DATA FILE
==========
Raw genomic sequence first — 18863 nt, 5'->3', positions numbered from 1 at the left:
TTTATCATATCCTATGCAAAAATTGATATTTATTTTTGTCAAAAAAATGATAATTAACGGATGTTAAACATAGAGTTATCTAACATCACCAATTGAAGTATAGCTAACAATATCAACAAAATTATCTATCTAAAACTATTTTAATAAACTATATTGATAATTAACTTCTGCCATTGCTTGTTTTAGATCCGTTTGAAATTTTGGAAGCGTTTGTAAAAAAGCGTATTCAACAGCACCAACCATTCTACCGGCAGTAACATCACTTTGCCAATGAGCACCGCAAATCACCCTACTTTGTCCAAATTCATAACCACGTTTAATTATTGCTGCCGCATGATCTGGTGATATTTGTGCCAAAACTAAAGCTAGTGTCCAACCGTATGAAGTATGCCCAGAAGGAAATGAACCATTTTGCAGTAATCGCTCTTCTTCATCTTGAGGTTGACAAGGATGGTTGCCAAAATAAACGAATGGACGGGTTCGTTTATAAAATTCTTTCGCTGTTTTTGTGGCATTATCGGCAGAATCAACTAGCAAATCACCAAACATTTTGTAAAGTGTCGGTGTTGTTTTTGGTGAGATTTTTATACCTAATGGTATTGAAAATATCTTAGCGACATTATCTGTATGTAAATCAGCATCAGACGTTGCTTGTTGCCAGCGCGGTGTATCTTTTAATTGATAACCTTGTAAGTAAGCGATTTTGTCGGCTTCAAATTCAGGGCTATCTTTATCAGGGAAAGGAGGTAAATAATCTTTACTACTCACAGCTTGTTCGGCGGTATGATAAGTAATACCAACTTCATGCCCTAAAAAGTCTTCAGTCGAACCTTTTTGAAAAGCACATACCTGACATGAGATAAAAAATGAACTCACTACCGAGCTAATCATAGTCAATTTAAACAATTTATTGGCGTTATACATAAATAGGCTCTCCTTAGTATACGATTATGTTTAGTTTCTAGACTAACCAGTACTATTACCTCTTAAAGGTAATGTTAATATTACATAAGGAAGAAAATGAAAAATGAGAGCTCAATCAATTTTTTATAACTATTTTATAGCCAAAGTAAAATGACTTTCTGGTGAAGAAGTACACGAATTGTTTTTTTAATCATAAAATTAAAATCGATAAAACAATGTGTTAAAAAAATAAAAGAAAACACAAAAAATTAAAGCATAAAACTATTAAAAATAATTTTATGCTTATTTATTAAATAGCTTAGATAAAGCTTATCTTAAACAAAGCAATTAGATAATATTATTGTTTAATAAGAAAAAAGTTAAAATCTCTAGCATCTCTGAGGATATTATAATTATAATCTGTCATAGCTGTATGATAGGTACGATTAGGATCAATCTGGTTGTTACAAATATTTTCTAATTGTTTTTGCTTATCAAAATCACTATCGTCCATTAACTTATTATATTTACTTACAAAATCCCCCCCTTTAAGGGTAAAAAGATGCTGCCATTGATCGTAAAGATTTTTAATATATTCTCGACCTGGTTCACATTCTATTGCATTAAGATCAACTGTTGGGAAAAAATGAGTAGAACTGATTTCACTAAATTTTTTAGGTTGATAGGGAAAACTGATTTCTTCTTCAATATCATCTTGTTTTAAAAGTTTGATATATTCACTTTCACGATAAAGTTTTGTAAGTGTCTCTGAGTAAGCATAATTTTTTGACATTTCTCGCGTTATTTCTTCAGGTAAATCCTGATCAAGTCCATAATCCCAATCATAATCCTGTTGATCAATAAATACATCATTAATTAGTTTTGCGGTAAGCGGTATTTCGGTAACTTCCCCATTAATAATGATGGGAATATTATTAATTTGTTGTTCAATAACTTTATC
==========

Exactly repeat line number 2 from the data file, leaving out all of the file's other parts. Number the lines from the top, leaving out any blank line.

TTTATCATATCCTATGCAAAAATTGATATTTATTTTTGTCAAAAAAATGATAATTAACGGATGTTAAACATAGAGTTATCTAACATCACCAATTGAAGTATAGCTAACAATATCAACAAAATTATCTATCTAAAACTATTTTAATAAACTATATTGATAATTAACTTCTGCCATTGCTTGTTTTAGATCCGTTTGAAATTTTGGAAGCGTTTGTAAAAAAGCGTATTCAACAGCACCAACCATTCTACCGGCAGTAACATCACTTTGCCAATGAGCACCGCAAATCACCCTACTTTGTCCAAATTCATAACCACGTTTAATTATTGCTGCCGCATGATCTGGTGATATTTGTGCCAAAACTAAAGCTAGTGTCCAACCGTATGAAGTATGCCCAGAAGGAAATGAACCATTTTGCAGTAATCGCTCTTCTTCATCTTGAGGTTGACAAGGATGGTTGCCAAAATAAACGAATGGACGGGTTCGTTTATAAAATTCTTTCGCTGTTTTTGTGGCATTATCGGCAGAATCAACTAGCAAATCACCAAACATTTTGTAAAGTGTCGGTGTTGTTTTTGGTGAGATTTTTATACCTAATGGTATTGAAAATATCTTAGCGACATTATCTGTATGTAAATCAGCATCAGACGTTGCTTGTTGCCAGCGCGGTGTATCTTTTAATTGATAACCTTGTAAGTAAGCGATTTTGTCGGCTTCAAATTCAGGGCTATCTTTATCAGGGAAAGGAGGTAAATAATCTTTACTACTCACAGCTTGTTCGGCGGTATGATAAGTAATACCAACTTCATGCCCTAAAAAGTCTTCAGTCGAACCTTTTTGAAAAGCACATACCTGACATGAGATAAAAAATGAACTCACTACCGAGCTAATCATAGTCAATTTAAACAATTTATTGGCGTTATACATAAATAGGCTCTCCTTAGTATACGATTATGTTTAGTTTCTAGACTAACCAGTACTATTACCTCTTAAAGGTAATGTTAATATTACATAAGGAAGAAAATGAAAAATGAGAGCTCAATCAATTTTTTATAACTATTTTATAGCCAAAGTAAAATGACTTTCTGGTGAAGAAGTACACGAATTGTTTTTTTAATCATAAAATTAAAATCGATAAAACAATGTGTTAAAAAAATAAAAGAAAACACAAAAAATTAAAGCATAAAACTATTAAAAATAATTTTATGCTTATTTATTAAATAGCTTAGATAAAGCTTATCTTAAACAAAGCAATTAGATAATATTATTGTTTAATAAGAAAAAAGTTAAAATCTCTAGCATCTCTGAGGATATTATAATTATAATCTGTCATAGCTGTATGATAGGTACGATTAGGATCAATCTGGTTGTTACAAATATTTTCTAATTGTTTTTGCTTATCAAAATCACTATCGTCCATTAACTTATTATATTTACTTACAAAATCCCCCCCTTTAAGGGTAAAAAGATGCTGCCATTGATCGTAAAGATTTTTAATATATTCTCGACCTGGTTCACATTCTATTGCATTAAGATCAACTGTTGGGAAAAAATGAGTAGAACTGATTTCACTAAATTTTTTAGGTTGATAGGGAAAACTGATTTCTTCTTCAATATCATCTTGTTTTAAAAGTTTGATATATTCACTTTCACGATAAAGTTTTGTAAGTGTCTCTGAGTAAGCATAATTTTTTGACATTTCTCGCGTTATTTCTTCAGGTAAATCCTGATCAAGTCCATAATCCCAATCATAATCCTGTTGATCAATAAATACATCATTAATTAGTTTTGCGGTAAGCGGTATTTCGGTAACTTCCCCATTAATAATGATGGGAATATTATTAATTTGTTGTTCAATAACTTTATC